Cloud causing CFO-CIO stormy relationships?

Cloud causing CFO-CIO stormy relationships?

Summary: Toll's head of finance says so far so good, but CFOs will call more cloud and SaaS procurement shots.

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TOPICS: Cloud, CXO
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Cloud could change the equation of power between CIOs and CFOs and the ability of both roles to make decisions about technology. At least, that's the case for Jey Jeyakumar, head of finance and commercial at logistics company Toll Global Express.

"The CFO will come in much more in the [cloud software procurement] decision-making process, while the CIO will come in on whether it will work for the organisation," Jeyakumar said.

"I would say that there is a tension there regarding the decision you are trying to make. As a CFO, you want the best value for money, while the CIO wants the least risk and greatest rewards and gets much more technical about it.

Jeyakumar said that at present, these tensions are not a management issue, largely because the company is only just beginning to move into cloud-based software.

"At this point in time, it is early days for us — we are putting our toe in the water," he said. "We are a large company with many locations, so everything isn't in that SaaS space."

Jeyakumar's comments follow the implementation by Toll's Asia business of 120 seats of NetSuite OneWorld for its core business processes, including financial consolidation across multiple Asian markets and currencies.

The implementation replaces multiple applications and manual processes, including MYOB accounting software and custom Excel spreadsheets.

Toll is also using the OneWorld implementation to manage its fixed assets, and to access customer relationship management functionalities such as lead and opportunity management, upsell, renewals, and service.

"Initially, a cloud-based solution was not the highest priority for us, but we quickly saw that ... cloud technology would mean we could manage upgrades, expand our operations, and remain at the forefront of technology without investing further significant time or capital," Jeyakumar said.

"Prior to NetSuite, if we needed a consolidated general ledger from our regional HQ in Singapore, for example, someone would have to manually consolidate data into a spreadsheet and then email the data to us. Now this process is completely automated, with information readily available wherever and whenever we need it, and in whichever customisable format required."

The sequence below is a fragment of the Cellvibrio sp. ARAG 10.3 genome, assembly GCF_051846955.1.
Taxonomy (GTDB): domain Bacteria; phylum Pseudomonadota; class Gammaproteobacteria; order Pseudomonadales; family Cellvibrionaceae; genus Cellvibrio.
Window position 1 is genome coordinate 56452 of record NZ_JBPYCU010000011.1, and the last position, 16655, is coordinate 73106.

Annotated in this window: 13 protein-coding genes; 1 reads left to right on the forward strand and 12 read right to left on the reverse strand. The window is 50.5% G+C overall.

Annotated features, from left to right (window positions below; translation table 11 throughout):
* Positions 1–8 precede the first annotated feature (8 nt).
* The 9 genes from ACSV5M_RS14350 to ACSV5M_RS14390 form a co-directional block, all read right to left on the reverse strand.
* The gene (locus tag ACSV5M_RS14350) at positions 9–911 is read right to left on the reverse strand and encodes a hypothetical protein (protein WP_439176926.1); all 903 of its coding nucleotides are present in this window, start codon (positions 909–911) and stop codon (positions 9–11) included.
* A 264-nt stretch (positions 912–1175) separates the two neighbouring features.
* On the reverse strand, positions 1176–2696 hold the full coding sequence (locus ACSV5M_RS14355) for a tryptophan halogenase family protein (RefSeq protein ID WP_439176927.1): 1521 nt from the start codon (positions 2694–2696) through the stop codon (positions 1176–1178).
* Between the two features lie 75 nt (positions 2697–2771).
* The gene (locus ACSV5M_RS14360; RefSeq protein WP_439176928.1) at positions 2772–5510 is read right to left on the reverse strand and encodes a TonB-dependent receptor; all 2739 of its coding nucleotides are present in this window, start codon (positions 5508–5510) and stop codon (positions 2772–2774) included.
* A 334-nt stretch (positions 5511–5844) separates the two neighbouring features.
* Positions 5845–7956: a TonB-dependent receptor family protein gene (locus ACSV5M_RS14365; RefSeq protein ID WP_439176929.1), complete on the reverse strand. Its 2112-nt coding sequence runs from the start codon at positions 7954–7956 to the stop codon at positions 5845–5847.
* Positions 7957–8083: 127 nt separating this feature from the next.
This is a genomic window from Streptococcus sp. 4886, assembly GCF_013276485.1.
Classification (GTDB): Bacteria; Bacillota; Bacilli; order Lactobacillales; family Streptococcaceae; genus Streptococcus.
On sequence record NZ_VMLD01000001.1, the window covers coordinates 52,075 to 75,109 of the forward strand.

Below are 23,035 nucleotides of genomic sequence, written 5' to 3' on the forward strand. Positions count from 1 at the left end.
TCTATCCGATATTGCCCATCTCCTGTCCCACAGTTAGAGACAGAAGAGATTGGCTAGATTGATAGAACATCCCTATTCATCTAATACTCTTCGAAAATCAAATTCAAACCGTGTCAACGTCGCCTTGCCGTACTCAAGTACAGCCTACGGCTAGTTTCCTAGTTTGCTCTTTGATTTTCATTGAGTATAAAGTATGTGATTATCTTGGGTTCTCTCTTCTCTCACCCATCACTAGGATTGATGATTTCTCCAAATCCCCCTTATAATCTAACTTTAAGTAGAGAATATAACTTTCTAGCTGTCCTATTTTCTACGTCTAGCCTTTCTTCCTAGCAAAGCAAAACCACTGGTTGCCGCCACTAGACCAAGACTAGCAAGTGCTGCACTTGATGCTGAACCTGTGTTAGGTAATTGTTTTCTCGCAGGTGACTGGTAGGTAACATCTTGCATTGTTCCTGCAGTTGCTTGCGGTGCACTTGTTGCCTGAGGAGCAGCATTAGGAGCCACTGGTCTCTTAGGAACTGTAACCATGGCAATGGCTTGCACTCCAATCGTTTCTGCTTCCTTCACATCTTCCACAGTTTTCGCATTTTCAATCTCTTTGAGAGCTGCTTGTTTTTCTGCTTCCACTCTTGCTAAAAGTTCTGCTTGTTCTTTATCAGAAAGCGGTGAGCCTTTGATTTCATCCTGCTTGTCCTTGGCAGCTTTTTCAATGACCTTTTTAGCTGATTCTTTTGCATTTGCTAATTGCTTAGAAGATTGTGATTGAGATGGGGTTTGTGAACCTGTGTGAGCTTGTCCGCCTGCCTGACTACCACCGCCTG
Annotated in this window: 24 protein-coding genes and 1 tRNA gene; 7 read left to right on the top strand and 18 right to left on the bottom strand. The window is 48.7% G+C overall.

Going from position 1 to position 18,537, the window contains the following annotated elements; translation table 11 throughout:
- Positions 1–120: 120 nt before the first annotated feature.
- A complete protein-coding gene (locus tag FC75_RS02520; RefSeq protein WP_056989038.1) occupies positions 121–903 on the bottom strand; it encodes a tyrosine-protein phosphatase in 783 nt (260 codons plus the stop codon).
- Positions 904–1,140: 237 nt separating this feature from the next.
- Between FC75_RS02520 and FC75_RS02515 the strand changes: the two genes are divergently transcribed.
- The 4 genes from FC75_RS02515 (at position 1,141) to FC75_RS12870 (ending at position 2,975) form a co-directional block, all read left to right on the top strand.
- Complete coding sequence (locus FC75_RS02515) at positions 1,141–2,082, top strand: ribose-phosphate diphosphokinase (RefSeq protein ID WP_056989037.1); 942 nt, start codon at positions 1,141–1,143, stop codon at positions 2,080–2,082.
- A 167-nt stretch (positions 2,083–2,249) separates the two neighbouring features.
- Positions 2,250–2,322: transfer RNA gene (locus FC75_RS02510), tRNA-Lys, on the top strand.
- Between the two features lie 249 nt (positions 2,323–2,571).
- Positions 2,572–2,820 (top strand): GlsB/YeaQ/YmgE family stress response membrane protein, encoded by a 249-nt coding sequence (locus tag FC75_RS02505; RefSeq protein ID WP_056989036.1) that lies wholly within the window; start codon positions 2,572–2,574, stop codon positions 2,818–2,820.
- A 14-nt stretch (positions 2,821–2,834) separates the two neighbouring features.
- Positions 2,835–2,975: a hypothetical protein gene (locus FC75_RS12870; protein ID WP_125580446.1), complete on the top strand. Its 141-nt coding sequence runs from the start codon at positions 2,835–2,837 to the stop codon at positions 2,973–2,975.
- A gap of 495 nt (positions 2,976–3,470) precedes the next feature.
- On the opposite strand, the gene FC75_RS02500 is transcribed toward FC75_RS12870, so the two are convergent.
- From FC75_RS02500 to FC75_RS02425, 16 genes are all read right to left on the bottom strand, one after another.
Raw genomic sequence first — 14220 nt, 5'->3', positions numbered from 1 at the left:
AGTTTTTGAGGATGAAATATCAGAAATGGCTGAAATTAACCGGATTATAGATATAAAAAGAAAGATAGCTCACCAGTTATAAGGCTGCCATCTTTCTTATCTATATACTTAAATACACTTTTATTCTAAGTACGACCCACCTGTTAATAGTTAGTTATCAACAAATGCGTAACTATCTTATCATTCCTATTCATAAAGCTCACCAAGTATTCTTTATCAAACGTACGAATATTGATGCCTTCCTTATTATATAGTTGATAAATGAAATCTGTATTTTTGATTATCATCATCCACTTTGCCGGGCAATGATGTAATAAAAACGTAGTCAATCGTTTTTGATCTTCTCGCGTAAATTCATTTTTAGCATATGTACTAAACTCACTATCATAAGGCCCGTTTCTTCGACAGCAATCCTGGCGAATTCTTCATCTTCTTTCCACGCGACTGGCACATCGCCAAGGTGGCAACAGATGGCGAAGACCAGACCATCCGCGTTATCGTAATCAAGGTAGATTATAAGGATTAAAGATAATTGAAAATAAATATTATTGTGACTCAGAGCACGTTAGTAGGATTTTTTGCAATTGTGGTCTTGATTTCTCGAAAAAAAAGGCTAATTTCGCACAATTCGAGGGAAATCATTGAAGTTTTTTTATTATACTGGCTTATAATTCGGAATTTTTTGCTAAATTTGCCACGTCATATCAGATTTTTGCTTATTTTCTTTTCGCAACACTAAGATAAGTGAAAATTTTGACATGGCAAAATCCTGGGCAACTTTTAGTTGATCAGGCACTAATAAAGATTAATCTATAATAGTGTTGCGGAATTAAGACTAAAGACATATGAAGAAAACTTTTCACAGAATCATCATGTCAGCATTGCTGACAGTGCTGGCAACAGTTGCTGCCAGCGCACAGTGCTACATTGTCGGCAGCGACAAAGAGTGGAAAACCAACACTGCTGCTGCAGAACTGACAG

Topics: Cloud, CXO

Tim Lohman

About Tim Lohman

Tim has written about the technology sector since the mid 2000s. He covers innovation across the business, education and government sectors.

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2 comments
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  • Is This New?

    I feel like I'm missing something here.

    Why would expenditures on cloud-based services be significantly different from any other IT expenditures as far as the CFO is concerned?

    Jeyakumar says that "there is a tension there regarding the decision you are trying to make. As a CFO, you want the best value for money, while the CIO wants the least risk and greatest rewards and gets much more technical about it."

    Well, yeah. Hasn't that tension ALWAYS existed between the finance side and the IT side?
    ParrotHead_FL
  • Best Value?

    CFO wants "best value"; while CIO wants "least risk and greatest rewards"?

    Isn't that saying they both want the same thing?

    Or does it imply that CFO's are willing to risk the company - and stockholders - just to save a few pennies?

    Are those pennies part of the CFO's bonus structure? Or could it be that the CFO is optimally placed to know when to bail out so as to maximize his or her profit potential?

    Most CIO's are better informed as to the danger of I.T. risks to the company, while generally speaking CFOs without that IT background are relatively blind to it unless they listen to their CIOs.
    shovelDriver